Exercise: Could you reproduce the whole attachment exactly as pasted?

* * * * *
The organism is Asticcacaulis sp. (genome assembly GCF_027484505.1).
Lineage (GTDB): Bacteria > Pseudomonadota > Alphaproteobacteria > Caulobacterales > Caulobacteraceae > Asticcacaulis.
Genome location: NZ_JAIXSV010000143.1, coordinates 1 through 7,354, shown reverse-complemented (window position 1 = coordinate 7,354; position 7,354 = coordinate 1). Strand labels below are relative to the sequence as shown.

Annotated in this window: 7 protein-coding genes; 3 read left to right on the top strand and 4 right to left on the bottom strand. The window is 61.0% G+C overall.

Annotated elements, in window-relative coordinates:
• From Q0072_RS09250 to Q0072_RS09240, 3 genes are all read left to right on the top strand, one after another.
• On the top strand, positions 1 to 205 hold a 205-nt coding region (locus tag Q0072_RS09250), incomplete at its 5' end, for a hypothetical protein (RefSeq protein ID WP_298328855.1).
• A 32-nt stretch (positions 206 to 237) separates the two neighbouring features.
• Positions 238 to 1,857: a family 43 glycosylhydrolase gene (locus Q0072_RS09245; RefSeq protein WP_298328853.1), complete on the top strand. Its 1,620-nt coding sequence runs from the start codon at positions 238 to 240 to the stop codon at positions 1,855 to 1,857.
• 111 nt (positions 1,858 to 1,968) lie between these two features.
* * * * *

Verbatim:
The organism is Asticcacaulis sp. (genome assembly GCF_027484505.1).
Lineage (GTDB): Bacteria > Pseudomonadota > Alphaproteobacteria > Caulobacterales > Caulobacteraceae > Asticcacaulis.
Genome location: NZ_JAIXSV010000143.1, coordinates 1 through 7,354, shown reverse-complemented (window position 1 = coordinate 7,354; position 7,354 = coordinate 1). Strand labels below are relative to the sequence as shown.

Annotated in this window: 7 protein-coding genes; 3 read left to right on the top strand and 4 right to left on the bottom strand. The window is 61.0% G+C overall.

Annotated elements, in window-relative coordinates:
• From Q0072_RS09250 to Q0072_RS09240, 3 genes are all read left to right on the top strand, one after another.
• On the top strand, positions 1 to 205 hold a 205-nt coding region (locus tag Q0072_RS09250), incomplete at its 5' end, for a hypothetical protein (RefSeq protein ID WP_298328855.1).
• A 32-nt stretch (positions 206 to 237) separates the two neighbouring features.
• Positions 238 to 1,857: a family 43 glycosylhydrolase gene (locus Q0072_RS09245; RefSeq protein WP_298328853.1), complete on the top strand. Its 1,620-nt coding sequence runs from the start codon at positions 238 to 240 to the stop codon at positions 1,855 to 1,857.
• 111 nt (positions 1,858 to 1,968) lie between these two features.